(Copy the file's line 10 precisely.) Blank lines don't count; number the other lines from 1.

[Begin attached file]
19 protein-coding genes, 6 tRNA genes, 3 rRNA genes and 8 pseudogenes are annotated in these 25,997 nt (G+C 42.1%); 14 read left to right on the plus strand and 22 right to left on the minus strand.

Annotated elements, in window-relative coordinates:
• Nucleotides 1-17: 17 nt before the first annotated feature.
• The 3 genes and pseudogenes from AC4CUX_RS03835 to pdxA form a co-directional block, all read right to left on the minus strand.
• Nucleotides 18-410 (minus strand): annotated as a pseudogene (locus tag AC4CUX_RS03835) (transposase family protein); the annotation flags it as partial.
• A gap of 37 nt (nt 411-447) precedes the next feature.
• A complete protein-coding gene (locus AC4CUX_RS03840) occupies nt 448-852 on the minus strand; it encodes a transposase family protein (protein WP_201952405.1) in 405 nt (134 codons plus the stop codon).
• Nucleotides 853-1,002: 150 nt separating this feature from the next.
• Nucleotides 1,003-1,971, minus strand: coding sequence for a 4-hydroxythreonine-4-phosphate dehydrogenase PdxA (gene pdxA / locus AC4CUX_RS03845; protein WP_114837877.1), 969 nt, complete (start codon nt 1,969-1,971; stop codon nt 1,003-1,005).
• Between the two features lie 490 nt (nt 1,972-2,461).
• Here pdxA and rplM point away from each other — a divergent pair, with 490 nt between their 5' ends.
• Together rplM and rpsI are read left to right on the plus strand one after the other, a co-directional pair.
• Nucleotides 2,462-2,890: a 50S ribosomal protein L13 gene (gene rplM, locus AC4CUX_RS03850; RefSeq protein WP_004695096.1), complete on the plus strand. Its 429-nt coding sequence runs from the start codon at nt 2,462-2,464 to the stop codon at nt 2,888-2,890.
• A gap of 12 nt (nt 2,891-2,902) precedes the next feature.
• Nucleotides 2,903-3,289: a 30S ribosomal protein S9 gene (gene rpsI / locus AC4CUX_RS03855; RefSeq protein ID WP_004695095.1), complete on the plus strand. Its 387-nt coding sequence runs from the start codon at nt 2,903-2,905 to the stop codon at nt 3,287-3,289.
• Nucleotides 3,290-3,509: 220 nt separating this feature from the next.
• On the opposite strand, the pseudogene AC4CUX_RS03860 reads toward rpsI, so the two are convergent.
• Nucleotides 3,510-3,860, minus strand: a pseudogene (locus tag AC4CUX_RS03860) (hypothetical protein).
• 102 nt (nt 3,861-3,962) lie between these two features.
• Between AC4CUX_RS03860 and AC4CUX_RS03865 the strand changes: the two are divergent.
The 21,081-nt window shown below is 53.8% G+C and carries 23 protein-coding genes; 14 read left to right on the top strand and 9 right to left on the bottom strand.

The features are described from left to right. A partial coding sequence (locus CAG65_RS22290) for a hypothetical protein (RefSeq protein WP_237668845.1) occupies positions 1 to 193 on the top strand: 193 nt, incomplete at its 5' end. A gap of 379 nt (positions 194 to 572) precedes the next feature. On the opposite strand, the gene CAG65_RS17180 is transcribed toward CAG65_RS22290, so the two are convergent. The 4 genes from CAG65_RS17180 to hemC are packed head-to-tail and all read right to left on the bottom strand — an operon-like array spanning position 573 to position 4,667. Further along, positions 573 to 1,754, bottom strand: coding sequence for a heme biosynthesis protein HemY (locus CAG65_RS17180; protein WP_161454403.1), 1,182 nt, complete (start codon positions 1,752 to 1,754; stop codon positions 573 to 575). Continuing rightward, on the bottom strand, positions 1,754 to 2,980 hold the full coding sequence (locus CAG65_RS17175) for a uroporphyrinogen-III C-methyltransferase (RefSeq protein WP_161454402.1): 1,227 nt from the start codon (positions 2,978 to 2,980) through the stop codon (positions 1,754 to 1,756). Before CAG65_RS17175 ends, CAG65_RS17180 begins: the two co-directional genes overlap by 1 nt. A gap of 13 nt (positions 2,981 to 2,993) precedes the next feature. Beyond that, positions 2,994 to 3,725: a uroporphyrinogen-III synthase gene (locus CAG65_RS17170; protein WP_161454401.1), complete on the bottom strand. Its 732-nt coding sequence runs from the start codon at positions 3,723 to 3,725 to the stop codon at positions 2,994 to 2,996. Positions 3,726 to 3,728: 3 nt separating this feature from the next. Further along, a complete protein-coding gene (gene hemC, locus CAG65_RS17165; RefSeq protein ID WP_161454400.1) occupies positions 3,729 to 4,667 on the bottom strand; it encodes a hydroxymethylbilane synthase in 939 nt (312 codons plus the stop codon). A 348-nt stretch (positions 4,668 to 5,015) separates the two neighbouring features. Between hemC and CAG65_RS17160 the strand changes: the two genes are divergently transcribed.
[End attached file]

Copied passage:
• Between the two features lie 490 nt (nt 1,972-2,461).